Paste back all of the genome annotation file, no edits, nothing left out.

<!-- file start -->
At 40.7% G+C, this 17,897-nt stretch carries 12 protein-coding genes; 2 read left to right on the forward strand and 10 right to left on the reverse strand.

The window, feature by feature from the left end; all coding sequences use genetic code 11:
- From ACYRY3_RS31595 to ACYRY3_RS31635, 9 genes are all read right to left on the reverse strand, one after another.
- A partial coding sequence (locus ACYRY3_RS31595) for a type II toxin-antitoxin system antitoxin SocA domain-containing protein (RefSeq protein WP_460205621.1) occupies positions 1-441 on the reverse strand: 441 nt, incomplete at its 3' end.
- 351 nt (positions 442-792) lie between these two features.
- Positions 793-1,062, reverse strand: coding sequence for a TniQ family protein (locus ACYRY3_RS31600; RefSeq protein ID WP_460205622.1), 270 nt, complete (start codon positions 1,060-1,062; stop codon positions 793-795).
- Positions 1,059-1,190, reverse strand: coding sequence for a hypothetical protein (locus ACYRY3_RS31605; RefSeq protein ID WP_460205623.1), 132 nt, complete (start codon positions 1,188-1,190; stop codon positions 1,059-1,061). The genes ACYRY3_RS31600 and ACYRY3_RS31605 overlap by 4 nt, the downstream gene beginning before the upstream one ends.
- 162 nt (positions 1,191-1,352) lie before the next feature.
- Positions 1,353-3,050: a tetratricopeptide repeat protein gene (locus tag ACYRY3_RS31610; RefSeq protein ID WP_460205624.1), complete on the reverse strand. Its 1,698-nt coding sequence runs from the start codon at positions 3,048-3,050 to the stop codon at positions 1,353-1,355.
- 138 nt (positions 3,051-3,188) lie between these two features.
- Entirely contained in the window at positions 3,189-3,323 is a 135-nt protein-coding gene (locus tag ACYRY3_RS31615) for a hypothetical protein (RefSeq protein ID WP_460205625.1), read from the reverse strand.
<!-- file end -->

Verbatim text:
At 40.7% G+C, this 17,897-nt stretch carries 12 protein-coding genes; 2 read left to right on the forward strand and 10 right to left on the reverse strand.

The window, feature by feature from the left end; all coding sequences use genetic code 11:
- From ACYRY3_RS31595 to ACYRY3_RS31635, 9 genes are all read right to left on the reverse strand, one after another.
- A partial coding sequence (locus ACYRY3_RS31595) for a type II toxin-antitoxin system antitoxin SocA domain-containing protein (RefSeq protein WP_460205621.1) occupies positions 1-441 on the reverse strand: 441 nt, incomplete at its 3' end.
- 351 nt (positions 442-792) lie between these two features.
- Positions 793-1,062, reverse strand: coding sequence for a TniQ family protein (locus ACYRY3_RS31600; RefSeq protein ID WP_460205622.1), 270 nt, complete (start codon positions 1,060-1,062; stop codon positions 793-795).
- Positions 1,059-1,190, reverse strand: coding sequence for a hypothetical protein (locus ACYRY3_RS31605; RefSeq protein ID WP_460205623.1), 132 nt, complete (start codon positions 1,188-1,190; stop codon positions 1,059-1,061). The genes ACYRY3_RS31600 and ACYRY3_RS31605 overlap by 4 nt, the downstream gene beginning before the upstream one ends.
- 162 nt (positions 1,191-1,352) lie before the next feature.
- Positions 1,353-3,050: a tetratricopeptide repeat protein gene (locus tag ACYRY3_RS31610; RefSeq protein ID WP_460205624.1), complete on the reverse strand. Its 1,698-nt coding sequence runs from the start codon at positions 3,048-3,050 to the stop codon at positions 1,353-1,355.
- 138 nt (positions 3,051-3,188) lie between these two features.
- Entirely contained in the window at positions 3,189-3,323 is a 135-nt protein-coding gene (locus tag ACYRY3_RS31615) for a hypothetical protein (RefSeq protein ID WP_460205625.1), read from the reverse strand.